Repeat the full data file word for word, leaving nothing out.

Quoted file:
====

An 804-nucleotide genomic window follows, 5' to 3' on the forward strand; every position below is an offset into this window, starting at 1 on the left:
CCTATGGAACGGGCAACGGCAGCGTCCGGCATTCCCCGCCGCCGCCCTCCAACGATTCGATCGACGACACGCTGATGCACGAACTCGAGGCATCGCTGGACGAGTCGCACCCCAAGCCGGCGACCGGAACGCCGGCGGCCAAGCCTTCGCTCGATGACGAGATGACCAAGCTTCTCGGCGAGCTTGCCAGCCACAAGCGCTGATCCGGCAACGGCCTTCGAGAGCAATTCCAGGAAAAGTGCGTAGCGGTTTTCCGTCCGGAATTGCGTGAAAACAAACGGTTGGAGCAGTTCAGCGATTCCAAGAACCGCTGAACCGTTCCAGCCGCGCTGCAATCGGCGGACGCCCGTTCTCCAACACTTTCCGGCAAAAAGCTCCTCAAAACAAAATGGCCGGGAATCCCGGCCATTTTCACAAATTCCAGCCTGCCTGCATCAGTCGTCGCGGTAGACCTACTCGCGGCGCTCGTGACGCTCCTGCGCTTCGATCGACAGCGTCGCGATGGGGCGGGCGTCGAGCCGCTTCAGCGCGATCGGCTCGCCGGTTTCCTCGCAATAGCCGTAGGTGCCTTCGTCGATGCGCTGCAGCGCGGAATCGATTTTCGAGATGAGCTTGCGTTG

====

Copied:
An 804-nucleotide genomic window follows, 5' to 3' on the forward strand; every position below is an offset into this window, starting at 1 on the left:
CCTATGGAACGGGCAACGGCAGCGTCCGGCATTCCCCGCCGCCGCCCTCCAACGATTCGATCGACGACACGCTGATGCACGAACTCGAGGCATCGCTGGACGAGTCGCACCCCAAGCCGGCGACCGGAACGCCGGCGGCCAAGCCTTCGCTCGATGACGAGATGACCAAGCTTCTCGGCGAGCTTGCCAGCCACAAGCGCTGATCCGGCAACGGCCTTCGAGAGCAATTCCAGGAAAAGTGCGTAGCGGTTTTCCGTCCGGAATTGCGTGAAAACAAACGGTTGGAGCAGTTCAGCGATTCCAAGAACCGCTGAACCGTTCCAGCCGCGCTGCAATCGGCGGACGCCCGTTCTCCAACACTTTCCGGCAAAAAGCTCCTCAAAACAAAATGGCCGGGAATCCCGGCCATTTTCACAAATTCCAGCCTGCCTGCATCAGTCGTCGCGGTAGACCTACTCGCGGCGCTCGTGACGCTCCTGCGCTTCGATCGACAGCGTCGCGATGGGGCGGGCGTCGAGCCGCTTCAGCGCGATCGGCTCGCCGGTTTCCTCGCAATAGCCGTAGGTGCCTTCGTCGATGCGCTGCAGCGCGGAATCGATTTTCGAGATGAGCTTGCGTTG